Researchers hailing from the University of California, San Diego and the University of Illinois Urbana-Champaign launched an app named Bluetana. The program reportedly detects Bluetooth-enabled credit card skimmers at gas pumps.
According to Tech Crunch, the app intends to reduce and address credit card skimming without taking apart gas pumps. Moreover, the program gears itself towards finding real skimmers, as opposed to tagging similar signs such as speed limit signs and fleet tracking systems.
To address this possible area of concern, Nishant Bhaskar, a research and PhD student involved in the project states that the app’s ability to detect the “Bluetooth device’s unique MAC address is then compared to a hit list of prefixes known to be used by skimmers recovered by law enforcement.” Besides this, Tech Crunch reports that the application banks on the Bluetooth signal strength to determine whether the device is situated near a gas station.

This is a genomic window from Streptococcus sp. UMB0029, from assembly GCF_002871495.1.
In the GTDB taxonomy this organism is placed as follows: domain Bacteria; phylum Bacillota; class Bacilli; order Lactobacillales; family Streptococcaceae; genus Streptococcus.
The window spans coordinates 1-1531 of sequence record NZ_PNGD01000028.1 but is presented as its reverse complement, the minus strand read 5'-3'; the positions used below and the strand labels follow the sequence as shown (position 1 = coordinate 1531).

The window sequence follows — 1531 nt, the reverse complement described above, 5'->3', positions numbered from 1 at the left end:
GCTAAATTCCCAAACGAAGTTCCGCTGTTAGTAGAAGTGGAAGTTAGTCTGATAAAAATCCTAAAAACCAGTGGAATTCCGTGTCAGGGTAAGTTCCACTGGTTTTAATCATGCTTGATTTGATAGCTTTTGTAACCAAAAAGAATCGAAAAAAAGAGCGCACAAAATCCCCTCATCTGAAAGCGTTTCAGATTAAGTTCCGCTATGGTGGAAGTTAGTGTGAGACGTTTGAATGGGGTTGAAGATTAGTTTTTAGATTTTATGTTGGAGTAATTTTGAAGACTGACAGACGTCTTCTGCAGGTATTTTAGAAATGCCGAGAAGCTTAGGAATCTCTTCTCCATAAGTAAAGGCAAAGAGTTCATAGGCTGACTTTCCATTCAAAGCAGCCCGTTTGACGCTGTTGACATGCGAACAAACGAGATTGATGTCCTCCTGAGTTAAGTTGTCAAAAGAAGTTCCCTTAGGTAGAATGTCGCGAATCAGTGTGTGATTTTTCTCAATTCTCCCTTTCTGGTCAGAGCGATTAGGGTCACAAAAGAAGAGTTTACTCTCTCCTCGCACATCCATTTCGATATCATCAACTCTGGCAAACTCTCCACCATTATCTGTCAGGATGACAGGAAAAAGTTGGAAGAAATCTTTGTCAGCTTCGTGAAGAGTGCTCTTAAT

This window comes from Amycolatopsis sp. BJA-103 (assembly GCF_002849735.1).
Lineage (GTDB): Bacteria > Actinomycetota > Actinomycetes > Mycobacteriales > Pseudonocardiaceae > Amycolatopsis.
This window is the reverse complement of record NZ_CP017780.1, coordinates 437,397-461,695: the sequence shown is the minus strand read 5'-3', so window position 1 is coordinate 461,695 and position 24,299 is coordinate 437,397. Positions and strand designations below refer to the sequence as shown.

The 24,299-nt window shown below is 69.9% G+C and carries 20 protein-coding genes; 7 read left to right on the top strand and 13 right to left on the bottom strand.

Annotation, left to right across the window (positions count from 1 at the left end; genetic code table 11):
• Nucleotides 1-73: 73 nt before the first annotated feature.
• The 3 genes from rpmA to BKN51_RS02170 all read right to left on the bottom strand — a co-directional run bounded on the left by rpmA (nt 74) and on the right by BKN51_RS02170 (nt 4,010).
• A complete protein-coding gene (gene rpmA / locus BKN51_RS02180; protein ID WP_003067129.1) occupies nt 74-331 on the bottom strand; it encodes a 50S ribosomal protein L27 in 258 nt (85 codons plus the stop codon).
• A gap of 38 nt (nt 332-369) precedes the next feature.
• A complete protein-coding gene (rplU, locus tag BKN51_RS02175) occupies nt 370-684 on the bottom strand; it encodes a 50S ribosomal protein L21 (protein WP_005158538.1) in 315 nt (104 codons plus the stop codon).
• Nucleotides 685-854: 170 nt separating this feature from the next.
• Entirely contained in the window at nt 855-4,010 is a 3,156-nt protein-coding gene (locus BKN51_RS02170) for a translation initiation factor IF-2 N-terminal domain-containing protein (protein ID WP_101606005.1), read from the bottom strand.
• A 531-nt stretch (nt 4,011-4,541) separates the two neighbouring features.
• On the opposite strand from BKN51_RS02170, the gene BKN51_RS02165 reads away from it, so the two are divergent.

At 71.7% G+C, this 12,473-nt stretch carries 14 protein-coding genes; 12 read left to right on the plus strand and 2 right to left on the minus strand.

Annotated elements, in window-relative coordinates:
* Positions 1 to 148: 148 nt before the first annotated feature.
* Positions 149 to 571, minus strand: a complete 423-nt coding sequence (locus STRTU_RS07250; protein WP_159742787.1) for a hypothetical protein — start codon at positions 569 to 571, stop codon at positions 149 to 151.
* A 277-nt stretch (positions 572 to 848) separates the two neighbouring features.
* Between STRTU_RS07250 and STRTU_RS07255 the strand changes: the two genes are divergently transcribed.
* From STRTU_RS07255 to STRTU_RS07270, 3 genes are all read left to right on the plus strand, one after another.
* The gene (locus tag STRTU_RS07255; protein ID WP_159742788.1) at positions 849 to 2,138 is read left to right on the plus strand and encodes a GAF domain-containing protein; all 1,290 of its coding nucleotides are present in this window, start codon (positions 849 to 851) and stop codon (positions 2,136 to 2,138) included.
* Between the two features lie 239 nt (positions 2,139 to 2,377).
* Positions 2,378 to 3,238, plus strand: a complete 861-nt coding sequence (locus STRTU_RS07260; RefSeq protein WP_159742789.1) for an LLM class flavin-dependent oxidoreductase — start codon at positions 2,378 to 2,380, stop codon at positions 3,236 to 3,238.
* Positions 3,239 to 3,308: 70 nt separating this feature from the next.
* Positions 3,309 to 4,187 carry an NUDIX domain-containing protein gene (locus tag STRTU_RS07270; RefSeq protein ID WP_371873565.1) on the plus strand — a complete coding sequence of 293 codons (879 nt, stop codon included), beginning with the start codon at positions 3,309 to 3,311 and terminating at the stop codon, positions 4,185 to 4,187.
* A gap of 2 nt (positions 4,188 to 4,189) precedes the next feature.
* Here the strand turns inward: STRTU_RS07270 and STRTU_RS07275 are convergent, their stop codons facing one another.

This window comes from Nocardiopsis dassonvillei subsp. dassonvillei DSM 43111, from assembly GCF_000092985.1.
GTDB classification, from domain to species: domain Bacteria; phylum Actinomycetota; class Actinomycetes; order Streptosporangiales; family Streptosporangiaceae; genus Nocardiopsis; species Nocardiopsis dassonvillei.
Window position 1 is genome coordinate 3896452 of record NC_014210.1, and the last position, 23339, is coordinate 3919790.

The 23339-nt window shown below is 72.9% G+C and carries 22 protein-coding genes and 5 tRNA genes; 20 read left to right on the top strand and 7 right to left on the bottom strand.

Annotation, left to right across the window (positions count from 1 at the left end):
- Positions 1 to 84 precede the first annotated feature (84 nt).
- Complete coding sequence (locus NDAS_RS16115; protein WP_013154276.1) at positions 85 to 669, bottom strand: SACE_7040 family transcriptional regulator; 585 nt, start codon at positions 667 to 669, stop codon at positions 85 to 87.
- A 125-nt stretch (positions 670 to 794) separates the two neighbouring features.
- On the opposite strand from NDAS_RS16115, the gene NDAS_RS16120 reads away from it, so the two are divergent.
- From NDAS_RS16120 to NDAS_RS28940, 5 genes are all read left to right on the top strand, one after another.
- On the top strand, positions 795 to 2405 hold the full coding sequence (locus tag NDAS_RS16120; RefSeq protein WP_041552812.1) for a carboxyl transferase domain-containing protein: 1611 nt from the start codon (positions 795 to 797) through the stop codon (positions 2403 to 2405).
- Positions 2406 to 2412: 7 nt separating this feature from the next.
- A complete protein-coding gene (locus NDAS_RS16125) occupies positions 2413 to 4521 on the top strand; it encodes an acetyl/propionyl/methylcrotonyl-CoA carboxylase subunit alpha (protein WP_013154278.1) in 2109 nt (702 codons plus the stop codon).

Krebson Security notes that the company developed that app alongside the United States Secret Service. The U.S. Secret Service provided the technical input concerning a series of investigations surrounding gas pump skimming rings, while the researchers developed the program to meet the current needs of the nation.
The Bluetana program was developed after a series of tests conducted across six states in the country, covering 1,185 Bluetooth gas stations in these areas, notes Tech Crunch.
To cover these 1,185 Bluetooth gas stations, around 44 law enforcement officials and state authorities volunteered to take part in the study, reports Krebson Security. These volunteers worked with the Bluetana app over the course of a year to test its efficiency.
The study was able to find out that 64 skimmers were operating in four states covered by the project. Following this, volunteers and law enforcement agencies confiscated the skimmers used at the stations.
While the application was successful, the product is not expected to launch publicly in the near future.